“Have less than 200 milligrams a day,” no matter what the source — coffee, tea, cola, chocolate, etcetera, Corio advised. She said caffeine has also been linked to low birth weights and smaller head circumferences.

Li also advised limiting caffeine to less than 200 milligrams a day, especially in the early months of pregnancy and in the preconception period.

More information

To learn more about caffeine and pregnancy, visit the American Pregnancy Association.

SOURCES: De-Kun Li, M.D., Ph.D., reproductive and perinatal epidemiologist, division of research, Kaiser Permanente, Oakland, Calif.; Laura Corio, M.D., obstetrician/gynecologist, Mount Sinai Medical Center, New York City; January 2008, American Journal of Obstetrics and Gynecology, online

Source: https://abcnews.go.com/Health/Healthday/story?id=4510127&page=1

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Researchers suggest that people with an advanced meditation practice might operate at a different level of awareness — and it shows in their brainwaves.

As science begins to dig into the long-term impacts meditation has on the brain, researchers are turning to the minds “Olympic-level” meditators for answers—people who have done up to 62,000 hours of meditation in their lifetime.

Psychologist and author Daniel Goleman says the brainwaves of long-term meditators may look a lot different than the rest of ours.

Inside the mind of long-term meditators

In this video from BigThink, Goleman describes how neuroscientist Richard Davidson, his co-author on the book Altered Traits, measured the brainwaves of advanced meditators. Davidson found their brainwaves showed never-before-seen levels of gamma, one of the strongest types of brain waves,  theorized to appear when the different regions of the brain harmonize.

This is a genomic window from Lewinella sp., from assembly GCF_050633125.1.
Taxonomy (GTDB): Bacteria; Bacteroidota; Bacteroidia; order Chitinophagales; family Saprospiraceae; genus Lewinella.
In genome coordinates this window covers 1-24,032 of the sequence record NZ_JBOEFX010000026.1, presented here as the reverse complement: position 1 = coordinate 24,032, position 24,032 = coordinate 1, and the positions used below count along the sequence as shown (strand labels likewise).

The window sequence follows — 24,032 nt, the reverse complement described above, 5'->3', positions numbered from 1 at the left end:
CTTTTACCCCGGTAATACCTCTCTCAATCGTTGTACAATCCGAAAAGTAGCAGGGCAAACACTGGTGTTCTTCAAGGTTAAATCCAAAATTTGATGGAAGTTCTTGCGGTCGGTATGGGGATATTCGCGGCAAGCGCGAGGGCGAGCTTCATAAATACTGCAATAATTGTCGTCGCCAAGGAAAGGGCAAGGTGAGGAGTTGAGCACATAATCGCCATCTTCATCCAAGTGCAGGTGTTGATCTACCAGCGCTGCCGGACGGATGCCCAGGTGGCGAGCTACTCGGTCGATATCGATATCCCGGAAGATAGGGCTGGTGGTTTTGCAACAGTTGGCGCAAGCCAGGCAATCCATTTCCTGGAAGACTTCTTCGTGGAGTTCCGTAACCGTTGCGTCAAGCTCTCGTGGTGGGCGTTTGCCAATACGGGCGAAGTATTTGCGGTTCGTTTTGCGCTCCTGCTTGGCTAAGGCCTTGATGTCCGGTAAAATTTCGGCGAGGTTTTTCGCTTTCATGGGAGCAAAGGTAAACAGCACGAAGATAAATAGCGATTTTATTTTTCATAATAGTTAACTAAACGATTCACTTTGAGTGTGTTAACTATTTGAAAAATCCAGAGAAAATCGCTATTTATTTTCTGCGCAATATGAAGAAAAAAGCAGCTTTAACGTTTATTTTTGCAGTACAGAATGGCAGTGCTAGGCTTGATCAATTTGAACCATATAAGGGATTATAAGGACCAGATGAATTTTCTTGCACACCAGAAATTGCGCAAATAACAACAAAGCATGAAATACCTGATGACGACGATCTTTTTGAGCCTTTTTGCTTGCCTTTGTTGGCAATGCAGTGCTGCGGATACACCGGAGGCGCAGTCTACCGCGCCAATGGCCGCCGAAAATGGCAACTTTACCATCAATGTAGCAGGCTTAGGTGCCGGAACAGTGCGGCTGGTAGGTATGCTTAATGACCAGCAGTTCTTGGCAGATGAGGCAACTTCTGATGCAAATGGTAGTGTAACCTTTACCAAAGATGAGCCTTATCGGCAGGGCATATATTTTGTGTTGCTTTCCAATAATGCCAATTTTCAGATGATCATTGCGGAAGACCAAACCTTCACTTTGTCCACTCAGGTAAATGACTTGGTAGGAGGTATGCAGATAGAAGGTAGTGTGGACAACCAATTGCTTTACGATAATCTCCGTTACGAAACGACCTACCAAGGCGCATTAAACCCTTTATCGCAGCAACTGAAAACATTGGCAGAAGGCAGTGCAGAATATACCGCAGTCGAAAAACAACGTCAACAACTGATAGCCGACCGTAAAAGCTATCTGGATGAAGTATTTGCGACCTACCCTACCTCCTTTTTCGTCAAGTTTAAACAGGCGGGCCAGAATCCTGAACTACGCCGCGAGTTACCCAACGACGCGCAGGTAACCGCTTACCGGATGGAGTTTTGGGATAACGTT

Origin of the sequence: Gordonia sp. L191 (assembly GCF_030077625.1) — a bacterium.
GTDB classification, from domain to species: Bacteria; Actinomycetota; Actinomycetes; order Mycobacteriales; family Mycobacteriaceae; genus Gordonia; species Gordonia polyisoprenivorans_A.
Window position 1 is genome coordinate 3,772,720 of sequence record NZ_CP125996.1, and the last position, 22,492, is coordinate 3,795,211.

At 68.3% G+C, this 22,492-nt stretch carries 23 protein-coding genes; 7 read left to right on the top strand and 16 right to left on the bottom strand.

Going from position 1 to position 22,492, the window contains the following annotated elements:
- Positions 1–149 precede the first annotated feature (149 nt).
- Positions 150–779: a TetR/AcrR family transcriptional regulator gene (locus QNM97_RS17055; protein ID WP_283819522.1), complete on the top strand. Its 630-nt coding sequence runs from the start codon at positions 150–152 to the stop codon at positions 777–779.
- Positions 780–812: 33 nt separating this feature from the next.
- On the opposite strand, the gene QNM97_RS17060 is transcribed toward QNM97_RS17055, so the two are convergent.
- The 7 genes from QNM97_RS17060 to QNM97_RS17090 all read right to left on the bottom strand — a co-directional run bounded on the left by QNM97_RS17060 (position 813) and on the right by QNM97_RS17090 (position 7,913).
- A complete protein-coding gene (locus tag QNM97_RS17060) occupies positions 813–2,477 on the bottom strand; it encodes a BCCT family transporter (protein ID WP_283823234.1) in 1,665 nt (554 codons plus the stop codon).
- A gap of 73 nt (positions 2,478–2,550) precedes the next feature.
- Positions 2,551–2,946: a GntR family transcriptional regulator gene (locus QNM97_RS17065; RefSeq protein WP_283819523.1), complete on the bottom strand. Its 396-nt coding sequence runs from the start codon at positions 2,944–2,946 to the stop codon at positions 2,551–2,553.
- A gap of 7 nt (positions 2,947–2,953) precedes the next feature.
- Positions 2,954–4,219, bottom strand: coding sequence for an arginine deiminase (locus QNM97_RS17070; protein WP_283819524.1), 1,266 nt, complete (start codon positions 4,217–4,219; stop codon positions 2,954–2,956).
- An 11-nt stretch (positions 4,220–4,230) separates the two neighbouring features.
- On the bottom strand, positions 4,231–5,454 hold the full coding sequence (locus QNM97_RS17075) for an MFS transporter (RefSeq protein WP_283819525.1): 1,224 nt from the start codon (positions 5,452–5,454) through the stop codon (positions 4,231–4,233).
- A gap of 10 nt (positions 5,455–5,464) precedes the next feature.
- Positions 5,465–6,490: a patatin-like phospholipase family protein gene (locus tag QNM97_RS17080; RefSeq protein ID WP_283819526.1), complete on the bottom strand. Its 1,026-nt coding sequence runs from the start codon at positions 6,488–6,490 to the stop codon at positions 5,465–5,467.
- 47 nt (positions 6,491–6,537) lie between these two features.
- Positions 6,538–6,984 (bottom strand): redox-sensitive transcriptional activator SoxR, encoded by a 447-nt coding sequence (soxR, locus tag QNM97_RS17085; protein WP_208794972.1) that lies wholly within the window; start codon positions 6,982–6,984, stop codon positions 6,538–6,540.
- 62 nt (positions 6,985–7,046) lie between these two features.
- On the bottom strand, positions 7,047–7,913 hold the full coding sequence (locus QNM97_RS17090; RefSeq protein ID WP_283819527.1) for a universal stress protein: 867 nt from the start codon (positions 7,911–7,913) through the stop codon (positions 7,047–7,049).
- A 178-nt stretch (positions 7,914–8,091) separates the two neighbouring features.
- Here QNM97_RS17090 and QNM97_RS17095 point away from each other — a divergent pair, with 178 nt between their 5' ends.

“We get [gamma] when we bite into an apple or imagine biting into an apple,” explains Goleman, “and for a brief period, a split second, inputs from taste, sound, smell, vision, all of that comes together in that imaged bite into the apple.”

The typical person will have a gamma wave very briefly, for example when we’ve solved a problem we’ve been grappling with, and for a second all of our sensory inputs come together in harmony. The brainwaves of long-term meditators, however, show gamma all the time as a lasting trait, no matter what they are doing. “It’s their everyday state of mind,” says Goleman. “Science has never seen this before.”

“The people that we’ve talked to in this Olympic level group say it’s very spacious and you’re wide open, you’re prepared for whatever may come, we just don’t know. But we do know it’s quite remarkable.”

Interestingly, when these long-term meditators are studied while they are meditating on compassion, their level of gamma jumps 700 to 800 percent in a few seconds.

This “awakeness” is special state of consciousness that you only see in the highest-level meditators.

“The people that we’ve talked to in this Olympic-level group say it’s very spacious and you’re wide open, you’re prepared for whatever may come—we just don’t know,” says Goleman, “but we do know it’s quite remarkable.”

Source: https://www.mindful.org/the-remarkable-brains-of-high-level-meditators/

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“Never bring shoes into your closet.”

What? It seemed counterintuitive. That’s where shoes go. But when Batista explained her reasoning for exiling shoes from their rightful shelves, it started to make more sense.

Why you should be taking your shoes off outside your home.

We all know someone (or maybe you are that someone) who operates a strictly shoeless home. Shoes carry the outdoors in and definitely contribute to dirt and grime buildup in our spaces. Instead of taking your shoes off when you walk in and then storing them in your closet, Batista recommends banning them from the inside of your home altogether.